Sir David Attenborough's new BBC documentary on climate change has been praised by TV critics.
In a four-star review, the Times said the veteran presenter "took a sterner tone... as though his patience was nearly spent".
Sir David, 92, has called global warming "our greatest threat in thousands of years".
In its review, The Arts Desk said: "Devastating footage of last year's climactic upheavals makes surreal viewing.
"While Earth has survived radical climactic changes and regenerated following mass extinctions, it's not the destruction of Earth that we are facing, it's the destruction of our familiar, natural world and our uniquely rich human culture.
"In the 20 years since I first started talking about the impact of climate change on our world, conditions have changed far faster than I ever imagined," Sir David said in the film.
"It may sound frightening, but the scientific evidence is that if we have not taken dramatic action within the next decade, we could face irreversible damage to the natural world and the collapse of our societies."
In a glowing review, the Telegraph called the title of the documentary "robust" and praised the use of Sir David in the central role.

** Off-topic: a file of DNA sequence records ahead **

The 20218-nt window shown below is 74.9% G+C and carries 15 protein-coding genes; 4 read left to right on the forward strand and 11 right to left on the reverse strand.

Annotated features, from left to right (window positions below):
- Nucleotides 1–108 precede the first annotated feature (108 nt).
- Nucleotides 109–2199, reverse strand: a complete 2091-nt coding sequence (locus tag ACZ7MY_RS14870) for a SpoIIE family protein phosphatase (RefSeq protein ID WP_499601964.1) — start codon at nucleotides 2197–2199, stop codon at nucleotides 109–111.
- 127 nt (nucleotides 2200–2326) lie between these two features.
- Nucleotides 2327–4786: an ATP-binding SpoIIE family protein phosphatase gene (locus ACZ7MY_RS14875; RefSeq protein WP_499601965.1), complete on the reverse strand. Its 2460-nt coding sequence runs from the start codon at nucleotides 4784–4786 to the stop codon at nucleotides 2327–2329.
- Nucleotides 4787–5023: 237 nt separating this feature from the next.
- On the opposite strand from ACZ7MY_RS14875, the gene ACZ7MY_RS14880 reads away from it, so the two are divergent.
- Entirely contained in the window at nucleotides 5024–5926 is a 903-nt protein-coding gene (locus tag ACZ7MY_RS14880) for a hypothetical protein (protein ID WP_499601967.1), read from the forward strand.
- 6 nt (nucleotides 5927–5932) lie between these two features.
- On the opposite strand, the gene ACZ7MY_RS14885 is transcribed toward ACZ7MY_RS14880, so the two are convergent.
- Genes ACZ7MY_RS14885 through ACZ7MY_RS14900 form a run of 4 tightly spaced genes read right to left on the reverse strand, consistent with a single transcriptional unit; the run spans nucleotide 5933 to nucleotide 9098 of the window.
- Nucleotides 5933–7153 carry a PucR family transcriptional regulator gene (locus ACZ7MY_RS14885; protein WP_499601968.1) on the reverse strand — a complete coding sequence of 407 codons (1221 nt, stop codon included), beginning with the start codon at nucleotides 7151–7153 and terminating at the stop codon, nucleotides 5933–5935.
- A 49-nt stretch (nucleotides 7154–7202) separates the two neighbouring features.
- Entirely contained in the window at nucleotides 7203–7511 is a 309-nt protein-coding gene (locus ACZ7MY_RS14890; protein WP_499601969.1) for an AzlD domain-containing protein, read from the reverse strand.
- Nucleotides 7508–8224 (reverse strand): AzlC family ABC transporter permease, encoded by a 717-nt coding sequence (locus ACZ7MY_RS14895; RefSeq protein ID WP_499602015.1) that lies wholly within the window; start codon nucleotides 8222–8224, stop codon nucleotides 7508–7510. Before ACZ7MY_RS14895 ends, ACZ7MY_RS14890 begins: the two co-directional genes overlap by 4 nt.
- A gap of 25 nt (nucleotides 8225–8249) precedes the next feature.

"At a time when public debate seems to be getting ever more hysterical," it said, "it's good to be presented with something you can trust. And we all trust Attenborough."
"Sir David Attenborough might as well be narrating a horror film," wrote the FT.
"A panoply of profs line up to explain that the science on climate change is now unequivocal, never mind the brief clip of Donald Trump prating: 'It's a hoax, it's a hoax, OK'."
But it added: "Fortunately for our nerves the last 20 minutes focuses on what needs to be - and can be - done on an international and personal level."
Sir David's concern over the impacts of climate change has become a major focus for the naturalist in recent years and has been a theme of his Our Planet series on Netflix.
The new BBC programme has a strong emphasis on hope with Sir David arguing that if dramatic action is taken over the next decade, then the world can keep temperatures from rising more than 1.5C this century, limiting the scale of the damage.
The programme - which is now available on the BBC iPlayer - was broadcast as Extinction Rebellion protesters continues to cause disruption in parts of central London.